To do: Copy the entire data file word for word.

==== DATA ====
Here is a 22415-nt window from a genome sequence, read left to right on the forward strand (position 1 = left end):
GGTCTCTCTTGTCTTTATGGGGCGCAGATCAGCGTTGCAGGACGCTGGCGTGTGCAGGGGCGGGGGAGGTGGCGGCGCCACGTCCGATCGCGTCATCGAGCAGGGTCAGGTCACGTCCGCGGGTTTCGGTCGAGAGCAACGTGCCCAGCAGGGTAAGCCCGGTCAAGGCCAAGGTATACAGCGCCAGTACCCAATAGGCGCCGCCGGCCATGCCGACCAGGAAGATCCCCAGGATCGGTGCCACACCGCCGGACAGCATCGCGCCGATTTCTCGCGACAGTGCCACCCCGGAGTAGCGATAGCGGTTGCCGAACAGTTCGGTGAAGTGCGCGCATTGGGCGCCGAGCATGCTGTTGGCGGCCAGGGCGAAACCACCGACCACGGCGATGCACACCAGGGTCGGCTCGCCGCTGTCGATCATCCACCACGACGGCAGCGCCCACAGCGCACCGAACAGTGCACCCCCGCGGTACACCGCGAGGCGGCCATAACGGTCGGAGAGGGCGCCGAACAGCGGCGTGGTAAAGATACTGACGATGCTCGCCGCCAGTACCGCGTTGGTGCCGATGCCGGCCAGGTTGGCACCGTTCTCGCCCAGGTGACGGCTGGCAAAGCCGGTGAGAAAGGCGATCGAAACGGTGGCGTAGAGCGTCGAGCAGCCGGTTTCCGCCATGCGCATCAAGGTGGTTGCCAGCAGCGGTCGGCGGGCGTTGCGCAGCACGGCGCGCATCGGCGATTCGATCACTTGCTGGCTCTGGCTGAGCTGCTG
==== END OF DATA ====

Here is a 22415-nt window from a genome sequence, read left to right on the forward strand (position 1 = left end):
GGTCTCTCTTGTCTTTATGGGGCGCAGATCAGCGTTGCAGGACGCTGGCGTGTGCAGGGGCGGGGGAGGTGGCGGCGCCACGTCCGATCGCGTCATCGAGCAGGGTCAGGTCACGTCCGCGGGTTTCGGTCGAGAGCAACGTGCCCAGCAGGGTAAGCCCGGTCAAGGCCAAGGTATACAGCGCCAGTACCCAATAGGCGCCGCCGGCCATGCCGACCAGGAAGATCCCCAGGATCGGTGCCACACCGCCGGACAGCATCGCGCCGATTTCTCGCGACAGTGCCACCCCGGAGTAGCGATAGCGGTTGCCGAACAGTTCGGTGAAGTGCGCGCATTGGGCGCCGAGCATGCTGTTGGCGGCCAGGGCGAAACCACCGACCACGGCGATGCACACCAGGGTCGGCTCGCCGCTGTCGATCATCCACCACGACGGCAGCGCCCACAGCGCACCGAACAGTGCACCCCCGCGGTACACCGCGAGGCGGCCATAACGGTCGGAGAGGGCGCCGAACAGCGGCGTGGTAAAGATACTGACGATGCTCGCCGCCAGTACCGCGTTGGTGCCGATGCCGGCCAGGTTGGCACCGTTCTCGCCCAGGTGACGGCTGGCAAAGCCGGTGAGAAAGGCGATCGAAACGGTGGCGTAGAGCGTCGAGCAGCCGGTTTCCGCCATGCGCATCAAGGTGGTTGCCAGCAGCGGTCGGCGGGCGTTGCGCAGCACGGCGCGCATCGGCGATTCGATCACTTGCTGGCTCTGGCTGAGCTGCTG